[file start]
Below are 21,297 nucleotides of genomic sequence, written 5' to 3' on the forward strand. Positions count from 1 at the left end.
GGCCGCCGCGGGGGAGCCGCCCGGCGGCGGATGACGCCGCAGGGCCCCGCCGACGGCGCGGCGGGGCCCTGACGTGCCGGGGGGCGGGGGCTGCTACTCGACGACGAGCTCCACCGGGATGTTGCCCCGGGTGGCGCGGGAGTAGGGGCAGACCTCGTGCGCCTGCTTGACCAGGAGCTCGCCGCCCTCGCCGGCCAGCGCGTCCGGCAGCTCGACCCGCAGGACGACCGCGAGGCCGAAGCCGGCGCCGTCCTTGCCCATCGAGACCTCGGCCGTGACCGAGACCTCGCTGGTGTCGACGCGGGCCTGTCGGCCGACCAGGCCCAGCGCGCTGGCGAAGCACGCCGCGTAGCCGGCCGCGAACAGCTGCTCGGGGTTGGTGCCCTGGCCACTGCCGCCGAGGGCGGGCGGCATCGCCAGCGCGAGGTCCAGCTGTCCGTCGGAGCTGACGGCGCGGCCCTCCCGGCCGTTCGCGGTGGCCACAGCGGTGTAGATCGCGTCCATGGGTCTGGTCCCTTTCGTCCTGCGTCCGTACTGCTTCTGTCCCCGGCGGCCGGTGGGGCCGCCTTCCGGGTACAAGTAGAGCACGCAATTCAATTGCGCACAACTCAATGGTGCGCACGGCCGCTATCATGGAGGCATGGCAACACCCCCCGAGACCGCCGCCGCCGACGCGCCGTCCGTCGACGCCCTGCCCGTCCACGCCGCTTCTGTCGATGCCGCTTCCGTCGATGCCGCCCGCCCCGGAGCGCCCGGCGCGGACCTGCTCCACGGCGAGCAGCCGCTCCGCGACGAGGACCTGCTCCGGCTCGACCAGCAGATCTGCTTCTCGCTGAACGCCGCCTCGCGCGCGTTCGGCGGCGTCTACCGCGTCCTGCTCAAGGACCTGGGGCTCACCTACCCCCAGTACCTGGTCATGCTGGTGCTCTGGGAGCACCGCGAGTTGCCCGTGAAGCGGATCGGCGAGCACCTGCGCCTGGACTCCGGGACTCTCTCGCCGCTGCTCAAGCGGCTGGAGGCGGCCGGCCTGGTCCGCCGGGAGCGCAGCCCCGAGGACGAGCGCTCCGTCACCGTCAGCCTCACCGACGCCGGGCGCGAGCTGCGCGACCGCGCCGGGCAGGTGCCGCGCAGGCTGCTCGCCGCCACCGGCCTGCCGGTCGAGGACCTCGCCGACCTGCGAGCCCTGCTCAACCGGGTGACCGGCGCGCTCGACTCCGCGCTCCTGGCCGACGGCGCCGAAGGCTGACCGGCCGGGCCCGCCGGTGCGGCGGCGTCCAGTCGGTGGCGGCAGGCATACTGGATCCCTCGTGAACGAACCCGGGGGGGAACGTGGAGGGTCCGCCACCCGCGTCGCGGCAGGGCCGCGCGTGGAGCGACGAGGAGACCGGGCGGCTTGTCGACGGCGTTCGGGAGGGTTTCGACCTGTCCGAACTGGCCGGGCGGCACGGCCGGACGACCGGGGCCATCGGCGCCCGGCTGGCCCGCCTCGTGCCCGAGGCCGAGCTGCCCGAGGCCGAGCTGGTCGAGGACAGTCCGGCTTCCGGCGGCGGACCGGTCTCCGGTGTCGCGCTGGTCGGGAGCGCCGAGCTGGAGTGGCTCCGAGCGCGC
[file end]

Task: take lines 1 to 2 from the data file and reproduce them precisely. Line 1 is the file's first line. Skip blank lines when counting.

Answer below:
Below are 21,297 nucleotides of genomic sequence, written 5' to 3' on the forward strand. Positions count from 1 at the left end.
GGCCGCCGCGGGGGAGCCGCCCGGCGGCGGATGACGCCGCAGGGCCCCGCCGACGGCGCGGCGGGGCCCTGACGTGCCGGGGGGCGGGGGCTGCTACTCGACGACGAGCTCCACCGGGATGTTGCCCCGGGTGGCGCGGGAGTAGGGGCAGACCTCGTGCGCCTGCTTGACCAGGAGCTCGCCGCCCTCGCCGGCCAGCGCGTCCGGCAGCTCGACCCGCAGGACGACCGCGAGGCCGAAGCCGGCGCCGTCCTTGCCCATCGAGACCTCGGCCGTGACCGAGACCTCGCTGGTGTCGACGCGGGCCTGTCGGCCGACCAGGCCCAGCGCGCTGGCGAAGCACGCCGCGTAGCCGGCCGCGAACAGCTGCTCGGGGTTGGTGCCCTGGCCACTGCCGCCGAGGGCGGGCGGCATCGCCAGCGCGAGGTCCAGCTGTCCGTCGGAGCTGACGGCGCGGCCCTCCCGGCCGTTCGCGGTGGCCACAGCGGTGTAGATCGCGTCCATGGGTCTGGTCCCTTTCGTCCTGCGTCCGTACTGCTTCTGTCCCCGGCGGCCGGTGGGGCCGCCTTCCGGGTACAAGTAGAGCACGCAATTCAATTGCGCACAACTCAATGGTGCGCACGGCCGCTATCATGGAGGCATGGCAACACCCCCCGAGACCGCCGCCGCCGACGCGCCGTCCGTCGACGCCCTGCCCGTCCACGCCGCTTCTGTCGATGCCGCTTCCGTCGATGCCGCCCGCCCCGGAGCGCCCGGCGCGGACCTGCTCCACGGCGAGCAGCCGCTCCGCGACGAGGACCTGCTCCGGCTCGACCAGCAGATCTGCTTCTCGCTGAACGCCGCCTCGCGCGCGTTCGGCGGCGTCTACCGCGTCCTGCTCAAGGACCTGGGGCTCACCTACCCCCAGTACCTGGTCATGCTGGTGCTCTGGGAGCACCGCGAGTTGCCCGTGAAGCGGATCGGCGAGCACCTGCGCCTGGACTCCGGGACTCTCTCGCCGCTGCTCAAGCGGCTGGAGGCGGCCGGCCTGGTCCGCCGGGAGCGCAGCCCCGAGGACGAGCGCTCCGTCACCGTCAGCCTCACCGACGCCGGGCGCGAGCTGCGCGACCGCGCCGGGCAGGTGCCGCGCAGGCTGCTCGCCGCCACCGGCCTGCCGGTCGAGGACCTCGCCGACCTGCGAGCCCTGCTCAACCGGGTGACCGGCGCGCTCGACTCCGCGCTCCTGGCCGACGGCGCCGAAGGCTGACCGGCCGGGCCCGCCGGTGCGGCGGCGTCCAGTCGGTGGCGGCAGGCATACTGGATCCCTCGTGAACGAACCCGGGGGGGAACGTGGAGGGTCCGCCACCCGCGTCGCGGCAGGGCCGCGCGTGGAGCGACGAGGAGACCGGGCGGCTTGTCGACGGCGTTCGGGAGGGTTTCGACCTGTCCGAACTGGCCGGGCGGCACGGCCGGACGACCGGGGCCATCGGCGCCCGGCTGGCCCGCCTCGTGCCCGAGGCCGAGCTGCCCGAGGCCGAGCTGGTCGAGGACAGTCCGGCTTCCGGCGGCGGACCGGTCTCCGGTGTCGCGCTGGTCGGGAGCGCCGAGCTGGAGTGGCTCCGAGCGCGC